Healthcare industry getting more social

Implementing social collaboration technologies could soon be a priority in the healthcare sector, as many hospitals, clinics and physician offices are increasingly taking a patient-centric approach to care. As the customer becomes the focus, business process management software could help organizations deal with the large quantities of data that must be processed from a variety of sources.

According to a recent Computerworld report, the current state of social and collaboration tools in healthcare is somewhat undeveloped. For the most part, hospitals and other care centers are only beginning to get used to using electronic health record systems and align them with operational needs. However, social collaboration tools provide many of the capabilities that are widely recognized as important in the industry, creating considerable potential. Among these attributes are the abilities to get data immediately, create data transparency and keep physicians and patients connected to information and each other.

Because the healthcare industry is increasingly focused on collaboration, the ability to use these social media attributes is attractive to many hospitals, even though figuring out precisely how to use the technology could prove difficult. Furthermore, the report said the social media revolution, as applied to healthcare, can support goals to engage patients in the entire care process.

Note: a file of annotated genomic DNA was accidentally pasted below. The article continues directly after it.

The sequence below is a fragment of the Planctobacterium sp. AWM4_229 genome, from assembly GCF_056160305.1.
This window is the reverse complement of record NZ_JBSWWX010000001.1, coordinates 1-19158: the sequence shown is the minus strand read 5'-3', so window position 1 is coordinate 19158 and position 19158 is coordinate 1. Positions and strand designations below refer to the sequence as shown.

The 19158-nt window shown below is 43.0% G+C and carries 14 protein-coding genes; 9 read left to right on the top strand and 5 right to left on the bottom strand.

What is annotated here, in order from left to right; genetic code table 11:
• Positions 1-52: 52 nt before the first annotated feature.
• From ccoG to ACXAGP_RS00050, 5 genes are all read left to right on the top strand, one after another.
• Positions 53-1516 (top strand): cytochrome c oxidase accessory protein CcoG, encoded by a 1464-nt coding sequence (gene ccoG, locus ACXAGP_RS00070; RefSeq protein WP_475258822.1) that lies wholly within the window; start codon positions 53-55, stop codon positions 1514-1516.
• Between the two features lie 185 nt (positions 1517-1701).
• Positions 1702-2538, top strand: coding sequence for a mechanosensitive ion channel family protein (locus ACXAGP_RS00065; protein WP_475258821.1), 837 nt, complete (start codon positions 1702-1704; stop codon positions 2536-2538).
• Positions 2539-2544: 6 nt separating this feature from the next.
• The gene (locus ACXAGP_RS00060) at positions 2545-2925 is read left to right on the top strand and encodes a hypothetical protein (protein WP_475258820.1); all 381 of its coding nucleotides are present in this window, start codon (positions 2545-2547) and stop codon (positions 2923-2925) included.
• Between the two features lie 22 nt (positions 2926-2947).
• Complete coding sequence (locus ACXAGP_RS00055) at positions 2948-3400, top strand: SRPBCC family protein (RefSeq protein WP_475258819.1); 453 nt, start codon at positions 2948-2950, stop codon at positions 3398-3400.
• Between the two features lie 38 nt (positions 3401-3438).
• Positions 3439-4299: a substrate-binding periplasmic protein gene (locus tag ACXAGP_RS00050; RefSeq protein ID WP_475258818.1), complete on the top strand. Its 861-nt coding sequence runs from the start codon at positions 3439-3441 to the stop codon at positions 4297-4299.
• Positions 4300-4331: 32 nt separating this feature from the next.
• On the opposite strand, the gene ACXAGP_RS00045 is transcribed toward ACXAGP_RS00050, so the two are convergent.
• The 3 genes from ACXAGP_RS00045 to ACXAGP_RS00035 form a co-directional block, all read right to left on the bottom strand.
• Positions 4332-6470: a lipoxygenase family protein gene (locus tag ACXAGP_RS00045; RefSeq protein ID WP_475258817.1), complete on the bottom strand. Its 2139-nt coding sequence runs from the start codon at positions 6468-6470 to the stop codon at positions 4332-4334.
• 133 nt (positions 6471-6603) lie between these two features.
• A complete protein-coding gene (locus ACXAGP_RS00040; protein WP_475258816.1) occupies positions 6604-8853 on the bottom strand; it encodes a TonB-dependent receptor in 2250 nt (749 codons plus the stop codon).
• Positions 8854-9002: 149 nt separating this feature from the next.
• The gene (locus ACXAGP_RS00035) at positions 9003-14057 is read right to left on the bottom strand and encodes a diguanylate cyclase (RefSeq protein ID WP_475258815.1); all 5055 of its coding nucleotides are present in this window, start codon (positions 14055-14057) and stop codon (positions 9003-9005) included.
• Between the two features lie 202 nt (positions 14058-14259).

In traditional care chains, patients go to see their primary care physician, undergo a number of standard tests and are diagnosed. If necessary, the patient then goes to see a specialist for a second consultation. If the specialist deems it necessary, the individual will likely be sent to a hospital or similar facility for any surgeries or other care measures to be taken. This process also includes lab tests and similar processes. According to the report, this often makes the patient a simple passenger riding along in a long chain of events, not an active participant in care. Social collaboration tools can overcome this problem.

BPM is vital to almost any effort to better integrate customer-centric policies and practices into business operations. In healthcare, the technology is especially helpful because efforts to go social must include making the most of the large quantities of data handled within EHR systems. This process requires tools, like BPM, that enable automation and similar advanced capabilities that allow staff to focus on operational procedures and customers, not mundane data management tasks.